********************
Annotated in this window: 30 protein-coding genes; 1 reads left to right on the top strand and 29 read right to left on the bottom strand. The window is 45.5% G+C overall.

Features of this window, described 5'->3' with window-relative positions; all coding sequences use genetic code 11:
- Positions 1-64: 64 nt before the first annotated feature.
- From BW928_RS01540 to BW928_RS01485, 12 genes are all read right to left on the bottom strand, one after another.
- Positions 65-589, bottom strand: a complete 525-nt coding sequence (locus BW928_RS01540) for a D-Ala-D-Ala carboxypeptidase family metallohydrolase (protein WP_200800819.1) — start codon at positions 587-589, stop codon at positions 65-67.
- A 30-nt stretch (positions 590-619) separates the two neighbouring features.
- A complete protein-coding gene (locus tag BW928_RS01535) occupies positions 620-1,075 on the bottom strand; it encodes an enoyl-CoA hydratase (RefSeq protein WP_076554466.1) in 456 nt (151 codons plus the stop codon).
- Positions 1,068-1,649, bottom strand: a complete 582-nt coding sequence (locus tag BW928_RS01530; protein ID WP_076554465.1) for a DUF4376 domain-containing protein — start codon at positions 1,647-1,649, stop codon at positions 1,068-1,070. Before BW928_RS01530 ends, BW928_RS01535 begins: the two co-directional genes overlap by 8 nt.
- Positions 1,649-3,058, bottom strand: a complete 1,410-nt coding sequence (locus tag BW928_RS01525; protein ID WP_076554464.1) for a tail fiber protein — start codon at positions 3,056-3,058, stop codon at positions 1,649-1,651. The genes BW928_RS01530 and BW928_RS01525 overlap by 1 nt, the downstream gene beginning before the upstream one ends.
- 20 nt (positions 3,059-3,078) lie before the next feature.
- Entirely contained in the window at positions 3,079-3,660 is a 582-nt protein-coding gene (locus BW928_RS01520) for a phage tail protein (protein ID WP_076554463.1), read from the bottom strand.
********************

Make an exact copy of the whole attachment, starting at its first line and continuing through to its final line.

Annotated in this window: 30 protein-coding genes; 1 reads left to right on the top strand and 29 read right to left on the bottom strand. The window is 45.5% G+C overall.

Features of this window, described 5'->3' with window-relative positions; all coding sequences use genetic code 11:
- Positions 1-64: 64 nt before the first annotated feature.
- From BW928_RS01540 to BW928_RS01485, 12 genes are all read right to left on the bottom strand, one after another.
- Positions 65-589, bottom strand: a complete 525-nt coding sequence (locus BW928_RS01540) for a D-Ala-D-Ala carboxypeptidase family metallohydrolase (protein WP_200800819.1) — start codon at positions 587-589, stop codon at positions 65-67.
- A 30-nt stretch (positions 590-619) separates the two neighbouring features.
- A complete protein-coding gene (locus tag BW928_RS01535) occupies positions 620-1,075 on the bottom strand; it encodes an enoyl-CoA hydratase (RefSeq protein WP_076554466.1) in 456 nt (151 codons plus the stop codon).
- Positions 1,068-1,649, bottom strand: a complete 582-nt coding sequence (locus tag BW928_RS01530; protein ID WP_076554465.1) for a DUF4376 domain-containing protein — start codon at positions 1,647-1,649, stop codon at positions 1,068-1,070. Before BW928_RS01530 ends, BW928_RS01535 begins: the two co-directional genes overlap by 8 nt.
- Positions 1,649-3,058, bottom strand: a complete 1,410-nt coding sequence (locus tag BW928_RS01525; protein ID WP_076554464.1) for a tail fiber protein — start codon at positions 3,056-3,058, stop codon at positions 1,649-1,651. The genes BW928_RS01530 and BW928_RS01525 overlap by 1 nt, the downstream gene beginning before the upstream one ends.
- 20 nt (positions 3,059-3,078) lie before the next feature.
- Entirely contained in the window at positions 3,079-3,660 is a 582-nt protein-coding gene (locus BW928_RS01520) for a phage tail protein (protein ID WP_076554463.1), read from the bottom strand.